Well, folks, I did it – I took back control. And I’ll say it: it feels good.

Before I wax too euphoric, let me be quick to temper my exultation with a bit of reality – it was only one day. Nevertheless, it was a day that really moved me significantly forward in a way that gives me a lot of hope. (Remember what I said about change?)

The most significant thing was getting my seniors under control, and thanks to some coaching from my co-op beforehand, I knew exactly what I wanted to say and said it confidently enough to regain what I needed from them – the understanding of who’s in charge. They were basically stonefaced when I told them, exactly as I had hoped, and there was no real reaction from them other than for them to be momentarily loud and boisterous when I told them that they wouldn’t be allowed to persist in behaviors that were loud and boisterous. (Go figure.) They got the message, though, and I had very fortunately planned instruction so that we moved straight into a decompression exercise for the research papers that have a quickly approaching deadline. It was virtually seamless – well, at least very practical in the strictest sense.

This is the beginning of a new approach with this one class, one less of joking and trying to be cordial and more of a parental role than I perhaps like to have. (Of course, it’s one I’m familar with as well!) I’m done even with the appearance of jokes; all that ends up happening is some sarcastic laughter, indicating that I don’t deserve to receive any positive reinforcement for my attempt at humor. None of my other classes respond this way – it’s generally something more like groaning and eye-rolling – and so I’m certain that this is a power grab on their part. If they don’t get the control they want, then they won’t give me the pleasure of their laughter, and now I’m catching on that I shouldn’t even pretend to want it. (And I really can do without it, anyway.) There was even a moment today where a few students construed something I said as a joke and did this exact same thing, and I simply responded that I hadn’t intended it as a joke. Hey, if they can be killjoys, why can’t I?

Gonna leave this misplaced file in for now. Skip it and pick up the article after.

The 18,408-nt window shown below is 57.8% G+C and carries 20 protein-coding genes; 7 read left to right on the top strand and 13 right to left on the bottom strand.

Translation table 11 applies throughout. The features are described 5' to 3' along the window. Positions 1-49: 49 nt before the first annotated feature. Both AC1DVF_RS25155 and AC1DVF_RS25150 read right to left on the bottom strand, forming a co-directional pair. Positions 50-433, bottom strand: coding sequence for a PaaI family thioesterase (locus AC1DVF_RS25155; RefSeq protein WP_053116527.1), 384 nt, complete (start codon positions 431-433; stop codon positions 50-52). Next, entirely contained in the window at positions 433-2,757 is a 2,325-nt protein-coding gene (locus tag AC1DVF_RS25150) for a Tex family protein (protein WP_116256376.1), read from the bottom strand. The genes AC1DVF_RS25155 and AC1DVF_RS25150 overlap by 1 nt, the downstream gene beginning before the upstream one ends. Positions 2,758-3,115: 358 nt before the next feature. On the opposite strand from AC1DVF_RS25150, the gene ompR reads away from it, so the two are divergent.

I was also able, again with some coaching and a reminder of a best practice I’ve seen used and recommended by educators previously, to organize my lessons more effectively by using the board to outline the activities of the period. Rather than spelling out each activity, however, I’ve been eliminating all but the first letter of the word or phrase; this was especially effective with my juniors, who kept wanting to know what one letter stood for after they figured out some of the more predictable ones (like “V” for video – we’re watching an adaptation of Moby-Dick). I really liked the response and my own ability to stay on-task with it, so it’s a keeper.

Last thought: I wish that I had received more instruction on set induction (also anticipatory sets) rather than a simple introduction to the idea. This simple idea – starting out with a concrete expectation of where the class is going and initiating a beginning activity or task – is so incredibly helpful for classroom management that I can barely believe that it hadn’t received more attention in my own methods courses. I fully intend to pass this on to education professors at my university, who are generally very open to feedback.

So, like every day, here’s to hoping that all of the good things from today carry over, and that even better practices can come from a new day.

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